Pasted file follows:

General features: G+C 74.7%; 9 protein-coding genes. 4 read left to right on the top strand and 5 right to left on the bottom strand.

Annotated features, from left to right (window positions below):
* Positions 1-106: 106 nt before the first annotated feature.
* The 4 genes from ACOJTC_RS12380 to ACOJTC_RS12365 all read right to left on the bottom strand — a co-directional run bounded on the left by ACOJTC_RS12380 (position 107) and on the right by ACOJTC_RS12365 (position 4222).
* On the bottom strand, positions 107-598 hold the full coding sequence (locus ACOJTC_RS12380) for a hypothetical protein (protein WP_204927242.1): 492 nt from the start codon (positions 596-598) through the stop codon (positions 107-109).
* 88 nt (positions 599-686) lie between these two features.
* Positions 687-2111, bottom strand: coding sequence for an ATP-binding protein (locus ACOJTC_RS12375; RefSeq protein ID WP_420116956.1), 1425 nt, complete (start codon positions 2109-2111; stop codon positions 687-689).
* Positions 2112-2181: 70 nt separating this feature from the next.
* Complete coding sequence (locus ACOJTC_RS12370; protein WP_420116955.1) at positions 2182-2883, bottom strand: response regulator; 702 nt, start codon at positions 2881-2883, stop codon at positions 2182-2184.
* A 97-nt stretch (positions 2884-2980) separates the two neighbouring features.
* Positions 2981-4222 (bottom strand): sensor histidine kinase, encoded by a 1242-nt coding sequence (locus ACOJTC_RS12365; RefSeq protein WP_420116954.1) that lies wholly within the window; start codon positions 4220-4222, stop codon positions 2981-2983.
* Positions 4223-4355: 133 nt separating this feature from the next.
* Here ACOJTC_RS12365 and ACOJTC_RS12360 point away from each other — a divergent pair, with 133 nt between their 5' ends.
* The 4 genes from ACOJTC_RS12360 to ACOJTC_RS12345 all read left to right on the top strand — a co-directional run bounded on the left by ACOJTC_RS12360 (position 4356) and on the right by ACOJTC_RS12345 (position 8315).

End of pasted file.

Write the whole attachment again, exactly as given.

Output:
General features: G+C 74.7%; 9 protein-coding genes. 4 read left to right on the top strand and 5 right to left on the bottom strand.

Annotated features, from left to right (window positions below):
* Positions 1-106: 106 nt before the first annotated feature.
* The 4 genes from ACOJTC_RS12380 to ACOJTC_RS12365 all read right to left on the bottom strand — a co-directional run bounded on the left by ACOJTC_RS12380 (position 107) and on the right by ACOJTC_RS12365 (position 4222).
* On the bottom strand, positions 107-598 hold the full coding sequence (locus ACOJTC_RS12380) for a hypothetical protein (protein WP_204927242.1): 492 nt from the start codon (positions 596-598) through the stop codon (positions 107-109).
* 88 nt (positions 599-686) lie between these two features.
* Positions 687-2111, bottom strand: coding sequence for an ATP-binding protein (locus ACOJTC_RS12375; RefSeq protein ID WP_420116956.1), 1425 nt, complete (start codon positions 2109-2111; stop codon positions 687-689).
* Positions 2112-2181: 70 nt separating this feature from the next.
* Complete coding sequence (locus ACOJTC_RS12370; protein WP_420116955.1) at positions 2182-2883, bottom strand: response regulator; 702 nt, start codon at positions 2881-2883, stop codon at positions 2182-2184.
* A 97-nt stretch (positions 2884-2980) separates the two neighbouring features.
* Positions 2981-4222 (bottom strand): sensor histidine kinase, encoded by a 1242-nt coding sequence (locus ACOJTC_RS12365; RefSeq protein WP_420116954.1) that lies wholly within the window; start codon positions 4220-4222, stop codon positions 2981-2983.
* Positions 4223-4355: 133 nt separating this feature from the next.
* Here ACOJTC_RS12365 and ACOJTC_RS12360 point away from each other — a divergent pair, with 133 nt between their 5' ends.
* The 4 genes from ACOJTC_RS12360 to ACOJTC_RS12345 all read left to right on the top strand — a co-directional run bounded on the left by ACOJTC_RS12360 (position 4356) and on the right by ACOJTC_RS12345 (position 8315).